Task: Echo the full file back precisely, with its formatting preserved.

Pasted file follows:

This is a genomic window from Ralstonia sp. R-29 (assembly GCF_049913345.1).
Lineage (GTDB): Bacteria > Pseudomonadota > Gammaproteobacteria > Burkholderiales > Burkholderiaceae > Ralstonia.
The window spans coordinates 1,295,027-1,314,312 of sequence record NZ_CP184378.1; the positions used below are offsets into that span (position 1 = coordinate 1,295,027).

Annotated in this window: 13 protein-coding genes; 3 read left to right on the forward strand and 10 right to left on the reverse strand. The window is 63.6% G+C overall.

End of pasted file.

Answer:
This is a genomic window from Ralstonia sp. R-29 (assembly GCF_049913345.1).
Lineage (GTDB): Bacteria > Pseudomonadota > Gammaproteobacteria > Burkholderiales > Burkholderiaceae > Ralstonia.
The window spans coordinates 1,295,027-1,314,312 of sequence record NZ_CP184378.1; the positions used below are offsets into that span (position 1 = coordinate 1,295,027).

Annotated in this window: 13 protein-coding genes; 3 read left to right on the forward strand and 10 right to left on the reverse strand. The window is 63.6% G+C overall.